What Does a Healthy Thanksgiving Really Look Like?

What Does a Healthy Thanksgiving Really Look Like?

What Does a Healthy Thanksgiving Really Look Like?

Healthy. What a loaded word it has become. What does a “healthy” Thanksgiving meal look like to you? You may be surprised at how I would answer that.

You might think I’m going to tell you to slash the fat. I’m not. You might be expecting something about loading up on veggies and watching the high-calorie sides and desserts. Sure, but not my primary focus. But what I really mean when I say “healthy” Thanksgiving (or any other holiday we associate with food, which means pretty much every holiday), I mean these seven things:

  1. Eat what you love. If it’s not Thanksgiving without your mother’s pumpkin pie, then have some. Pumpkin pie on rustic backgroundCan’t choose between sweet potatoes, mashed potatoes, and stuffing? Have them all. I know, we usually talk about having just one grain/starch food, and no more than a fist-sized serving (about a cup). But if it stretches a little at one meal, it’s not the end of the world. On the other hand…

  2. Skip (or minimize) what you don’t love. Do you fill up on potato chips just because they’re there? Take a scoop of jello salad just to be polite? If you don’t truly look forward to them, quietly pass. Of course, that’s much easier said than done. Willpower starts to melt after your second glass of wine and a half-hour of listening to that uncle (you know the one). We like to talk about using “skilllpower” so you don’t have to rely on willpower. Can you diplomatically, delicately discourage these foods when the meal is being planned? Offer to bring a lighter choice? Who knows, the family may even prefer it. If not, can you move away from food you’d rather not eat? Plan to take the kids to the park while the meal is being prepared? Or move temptations away from you? Send a dish you’ve had enough of to the other end of the table. Research shows even having to take a few steps will help you nibble less than if that cheese and crackers is within arms reach. And finally, if you don’t want to overeat, start by not overdrinking. I’m talking to you, third glass of wine that makes people decide to have a second dessert.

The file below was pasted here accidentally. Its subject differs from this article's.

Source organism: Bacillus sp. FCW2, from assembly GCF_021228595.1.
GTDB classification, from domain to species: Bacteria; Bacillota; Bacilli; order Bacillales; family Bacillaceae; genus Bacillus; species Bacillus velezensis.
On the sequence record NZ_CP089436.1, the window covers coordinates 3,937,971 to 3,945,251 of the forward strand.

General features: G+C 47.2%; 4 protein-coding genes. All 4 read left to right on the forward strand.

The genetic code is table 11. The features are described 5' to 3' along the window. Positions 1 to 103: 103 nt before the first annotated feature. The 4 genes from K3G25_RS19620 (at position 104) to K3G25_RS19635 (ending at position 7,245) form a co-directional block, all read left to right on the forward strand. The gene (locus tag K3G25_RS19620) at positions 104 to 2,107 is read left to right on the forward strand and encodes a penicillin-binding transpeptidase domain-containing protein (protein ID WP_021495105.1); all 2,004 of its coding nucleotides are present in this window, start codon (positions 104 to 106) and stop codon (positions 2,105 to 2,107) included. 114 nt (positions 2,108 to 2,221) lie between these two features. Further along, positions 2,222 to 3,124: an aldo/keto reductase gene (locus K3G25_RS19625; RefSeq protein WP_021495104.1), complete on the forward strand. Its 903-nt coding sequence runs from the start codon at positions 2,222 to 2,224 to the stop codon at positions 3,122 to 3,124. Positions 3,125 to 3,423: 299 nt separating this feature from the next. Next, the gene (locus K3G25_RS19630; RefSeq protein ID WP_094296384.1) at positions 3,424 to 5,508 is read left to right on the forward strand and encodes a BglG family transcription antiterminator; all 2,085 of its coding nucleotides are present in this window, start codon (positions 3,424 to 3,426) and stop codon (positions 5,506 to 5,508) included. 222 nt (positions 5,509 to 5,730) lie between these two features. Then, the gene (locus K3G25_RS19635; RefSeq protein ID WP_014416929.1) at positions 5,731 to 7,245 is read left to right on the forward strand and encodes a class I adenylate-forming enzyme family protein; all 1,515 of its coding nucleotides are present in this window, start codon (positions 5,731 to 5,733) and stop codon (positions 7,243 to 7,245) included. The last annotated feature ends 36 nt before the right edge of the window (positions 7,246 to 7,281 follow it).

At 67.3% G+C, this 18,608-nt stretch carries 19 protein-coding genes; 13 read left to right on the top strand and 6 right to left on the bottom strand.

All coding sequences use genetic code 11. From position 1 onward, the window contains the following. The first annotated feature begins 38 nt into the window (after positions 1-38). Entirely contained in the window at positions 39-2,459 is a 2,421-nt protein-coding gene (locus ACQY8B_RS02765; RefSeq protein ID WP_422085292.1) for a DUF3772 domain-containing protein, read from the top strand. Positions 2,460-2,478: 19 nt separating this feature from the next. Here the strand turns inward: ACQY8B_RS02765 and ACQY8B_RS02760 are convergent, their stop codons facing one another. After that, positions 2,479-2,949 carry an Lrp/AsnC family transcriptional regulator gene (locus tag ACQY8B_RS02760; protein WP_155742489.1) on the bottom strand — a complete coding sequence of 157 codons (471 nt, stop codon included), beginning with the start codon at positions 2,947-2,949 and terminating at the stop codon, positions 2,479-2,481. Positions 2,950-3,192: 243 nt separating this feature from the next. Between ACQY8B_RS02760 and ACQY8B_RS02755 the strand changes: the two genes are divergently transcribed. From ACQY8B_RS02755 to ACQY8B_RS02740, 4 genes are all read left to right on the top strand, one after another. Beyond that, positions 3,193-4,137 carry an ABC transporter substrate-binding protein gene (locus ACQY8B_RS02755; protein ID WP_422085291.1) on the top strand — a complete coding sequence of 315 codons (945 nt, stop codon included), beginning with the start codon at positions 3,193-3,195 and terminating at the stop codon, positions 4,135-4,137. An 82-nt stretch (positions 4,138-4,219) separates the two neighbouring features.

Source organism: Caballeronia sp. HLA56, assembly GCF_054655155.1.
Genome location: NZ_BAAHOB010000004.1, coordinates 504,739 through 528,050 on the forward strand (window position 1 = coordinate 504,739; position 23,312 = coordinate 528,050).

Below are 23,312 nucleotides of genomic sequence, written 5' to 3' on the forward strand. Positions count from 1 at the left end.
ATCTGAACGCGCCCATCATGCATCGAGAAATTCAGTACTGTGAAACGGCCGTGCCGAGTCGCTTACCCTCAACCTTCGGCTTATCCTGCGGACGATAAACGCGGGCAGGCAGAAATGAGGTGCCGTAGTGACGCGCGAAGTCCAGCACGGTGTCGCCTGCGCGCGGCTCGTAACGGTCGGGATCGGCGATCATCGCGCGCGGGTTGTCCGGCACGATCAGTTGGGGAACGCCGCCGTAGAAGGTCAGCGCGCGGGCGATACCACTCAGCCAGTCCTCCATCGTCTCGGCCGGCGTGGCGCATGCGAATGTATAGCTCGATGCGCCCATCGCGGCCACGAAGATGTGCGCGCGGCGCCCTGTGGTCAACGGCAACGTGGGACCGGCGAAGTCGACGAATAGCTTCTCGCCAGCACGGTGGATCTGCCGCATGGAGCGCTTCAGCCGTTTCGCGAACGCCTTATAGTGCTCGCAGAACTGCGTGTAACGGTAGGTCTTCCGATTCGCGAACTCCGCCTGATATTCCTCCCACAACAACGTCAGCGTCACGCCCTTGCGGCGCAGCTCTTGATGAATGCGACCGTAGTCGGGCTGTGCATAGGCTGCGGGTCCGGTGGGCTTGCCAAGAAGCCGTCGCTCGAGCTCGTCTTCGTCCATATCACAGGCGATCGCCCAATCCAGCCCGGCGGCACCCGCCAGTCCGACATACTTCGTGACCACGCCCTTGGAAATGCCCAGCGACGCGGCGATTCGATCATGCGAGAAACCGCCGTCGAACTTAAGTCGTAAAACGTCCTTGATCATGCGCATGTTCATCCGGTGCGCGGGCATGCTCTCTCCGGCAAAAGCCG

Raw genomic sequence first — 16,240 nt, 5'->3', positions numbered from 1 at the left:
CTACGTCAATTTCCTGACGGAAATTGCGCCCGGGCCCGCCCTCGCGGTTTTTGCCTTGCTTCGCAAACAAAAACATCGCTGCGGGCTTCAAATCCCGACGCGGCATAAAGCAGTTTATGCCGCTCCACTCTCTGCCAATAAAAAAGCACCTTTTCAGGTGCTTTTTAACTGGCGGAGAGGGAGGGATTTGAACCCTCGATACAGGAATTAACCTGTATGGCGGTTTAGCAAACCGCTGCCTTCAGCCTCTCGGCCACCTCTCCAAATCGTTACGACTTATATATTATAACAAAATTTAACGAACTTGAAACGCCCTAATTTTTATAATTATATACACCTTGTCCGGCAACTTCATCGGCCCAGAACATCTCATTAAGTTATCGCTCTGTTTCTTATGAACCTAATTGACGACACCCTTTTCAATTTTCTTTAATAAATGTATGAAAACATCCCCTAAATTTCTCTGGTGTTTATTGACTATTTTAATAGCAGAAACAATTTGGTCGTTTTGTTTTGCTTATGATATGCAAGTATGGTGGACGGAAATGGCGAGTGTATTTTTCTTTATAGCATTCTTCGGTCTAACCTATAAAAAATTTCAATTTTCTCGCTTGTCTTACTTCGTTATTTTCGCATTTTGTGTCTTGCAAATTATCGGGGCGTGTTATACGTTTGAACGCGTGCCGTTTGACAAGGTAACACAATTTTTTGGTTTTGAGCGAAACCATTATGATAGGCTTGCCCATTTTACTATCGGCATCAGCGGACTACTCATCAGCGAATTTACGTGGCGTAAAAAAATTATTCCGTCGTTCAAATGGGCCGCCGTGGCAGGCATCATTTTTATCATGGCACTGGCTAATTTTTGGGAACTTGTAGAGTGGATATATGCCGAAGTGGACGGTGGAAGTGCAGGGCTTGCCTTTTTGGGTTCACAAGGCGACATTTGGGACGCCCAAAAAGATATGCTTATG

3. Own your food choices. Whatever you decide to eat, enjoy it without guilt. Rather than beat yourself up for “cheating” or “being bad,” say “The pie was lovely” and relax. You’ll be back to eating your regular eating habits tomorrow.

  4. If you decide to pass on something, a simple “no thanks” will suffice. For goodness sakes, don’t say, “I’m not allowed to have that.” Give your power away, and you’re likely to start feeling rebellious at some point. You are a grown-up in a free country, and you are allowed to eat whatever you like. You may choose not to have something because of how it makes you feel, how it affects your health, or because you just don’t like it that much. But you don’t have to explain that to anybody. In fact, most people would rather not hear your dietary defence. But if you’re pressed by a food-pusher, give an answer that starts with “I”. People get their backs up when you judge the food — “Potatoes are loaded with carbohydrates” — but no one can argue with “I’d like to keep my blood sugar out of the red zone” and then change the subject. It’s really no one’s business.

  5. Plan to get outside at least once on the day of the big meal. A community walking path that goes through the woods in Farmington CT. Shot during the fall season in New England.No, you’re not trying to burn all of those extra calories. You can’t outrun your fork, as physician Yoni Freedhoff is known for saying. But if you can start the day with a mood-boosting morning run or end it with a fun family walk, or both, you’ll probably feel a whole lot better, and better about yourself. Here’s to fresh air.

  6. Cut stress if you can. Holiday feasts can be stressful, which is one of the most commonly cited triggers for overeating. In addition to that healthy dose of physical activity, what will make Thanksgiving more relaxing and enjoyable for you? Can you do the bulk of the cooking ahead of time? Can you scale back the menu to make it more manageable? Outsource some of the cooking? More controversially, can you not invite that person you know will drink too much and/or antagonize everyone? Either way, make sure to get a good night’s sleep so you’re not exhausted come turkey time.

  7. Focus on the thankful part of Thanksgiving. Science is starting to find that people who regularly practice gratitude experience a host of benefits. What better time to start?

With the right mindset, and a good plan, you can have a happy (and healthy) Thanksgiving, pie included!

Do you have any tips to add? Feel free to chime in on the Sweet Spot Nutrition Facebook page.

Autumn mini pumpkins